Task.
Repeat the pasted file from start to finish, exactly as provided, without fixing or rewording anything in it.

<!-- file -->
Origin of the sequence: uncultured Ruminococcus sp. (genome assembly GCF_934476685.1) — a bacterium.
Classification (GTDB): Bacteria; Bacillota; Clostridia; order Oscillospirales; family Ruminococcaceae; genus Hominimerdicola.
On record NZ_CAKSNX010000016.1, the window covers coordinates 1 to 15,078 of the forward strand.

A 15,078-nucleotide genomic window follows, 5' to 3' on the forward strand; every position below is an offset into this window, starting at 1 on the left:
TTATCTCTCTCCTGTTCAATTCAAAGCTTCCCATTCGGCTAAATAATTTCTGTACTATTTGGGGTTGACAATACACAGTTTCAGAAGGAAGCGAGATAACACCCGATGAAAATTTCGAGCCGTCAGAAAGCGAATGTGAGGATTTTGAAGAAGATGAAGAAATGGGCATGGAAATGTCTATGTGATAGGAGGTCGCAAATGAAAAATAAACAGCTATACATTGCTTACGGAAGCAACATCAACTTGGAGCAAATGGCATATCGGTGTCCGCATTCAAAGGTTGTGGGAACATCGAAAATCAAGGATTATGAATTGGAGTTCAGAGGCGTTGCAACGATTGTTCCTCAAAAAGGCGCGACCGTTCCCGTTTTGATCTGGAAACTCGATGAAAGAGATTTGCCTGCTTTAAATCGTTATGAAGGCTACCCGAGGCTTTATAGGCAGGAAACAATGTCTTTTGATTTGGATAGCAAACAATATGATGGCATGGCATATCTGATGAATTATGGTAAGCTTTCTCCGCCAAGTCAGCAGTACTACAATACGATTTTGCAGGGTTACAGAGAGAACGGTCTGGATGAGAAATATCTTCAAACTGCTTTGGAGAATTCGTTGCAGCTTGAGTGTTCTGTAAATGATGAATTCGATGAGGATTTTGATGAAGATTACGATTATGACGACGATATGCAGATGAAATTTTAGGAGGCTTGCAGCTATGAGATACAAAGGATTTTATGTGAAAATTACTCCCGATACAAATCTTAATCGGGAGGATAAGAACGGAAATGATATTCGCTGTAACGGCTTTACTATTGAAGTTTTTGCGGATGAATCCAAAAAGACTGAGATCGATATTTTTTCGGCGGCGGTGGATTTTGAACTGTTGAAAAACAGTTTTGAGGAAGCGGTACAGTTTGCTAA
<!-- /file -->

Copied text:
Origin of the sequence: uncultured Ruminococcus sp. (genome assembly GCF_934476685.1) — a bacterium.
Classification (GTDB): Bacteria; Bacillota; Clostridia; order Oscillospirales; family Ruminococcaceae; genus Hominimerdicola.
On record NZ_CAKSNX010000016.1, the window covers coordinates 1 to 15,078 of the forward strand.

A 15,078-nucleotide genomic window follows, 5' to 3' on the forward strand; every position below is an offset into this window, starting at 1 on the left:
TTATCTCTCTCCTGTTCAATTCAAAGCTTCCCATTCGGCTAAATAATTTCTGTACTATTTGGGGTTGACAATACACAGTTTCAGAAGGAAGCGAGATAACACCCGATGAAAATTTCGAGCCGTCAGAAAGCGAATGTGAGGATTTTGAAGAAGATGAAGAAATGGGCATGGAAATGTCTATGTGATAGGAGGTCGCAAATGAAAAATAAACAGCTATACATTGCTTACGGAAGCAACATCAACTTGGAGCAAATGGCATATCGGTGTCCGCATTCAAAGGTTGTGGGAACATCGAAAATCAAGGATTATGAATTGGAGTTCAGAGGCGTTGCAACGATTGTTCCTCAAAAAGGCGCGACCGTTCCCGTTTTGATCTGGAAACTCGATGAAAGAGATTTGCCTGCTTTAAATCGTTATGAAGGCTACCCGAGGCTTTATAGGCAGGAAACAATGTCTTTTGATTTGGATAGCAAACAATATGATGGCATGGCATATCTGATGAATTATGGTAAGCTTTCTCCGCCAAGTCAGCAGTACTACAATACGATTTTGCAGGGTTACAGAGAGAACGGTCTGGATGAGAAATATCTTCAAACTGCTTTGGAGAATTCGTTGCAGCTTGAGTGTTCTGTAAATGATGAATTCGATGAGGATTTTGATGAAGATTACGATTATGACGACGATATGCAGATGAAATTTTAGGAGGCTTGCAGCTATGAGATACAAAGGATTTTATGTGAAAATTACTCCCGATACAAATCTTAATCGGGAGGATAAGAACGGAAATGATATTCGCTGTAACGGCTTTACTATTGAAGTTTTTGCGGATGAATCCAAAAAGACTGAGATCGATATTTTTTCGGCGGCGGTGGATTTTGAACTGTTGAAAAACAGTTTTGAGGAAGCGGTACAGTTTGCTAA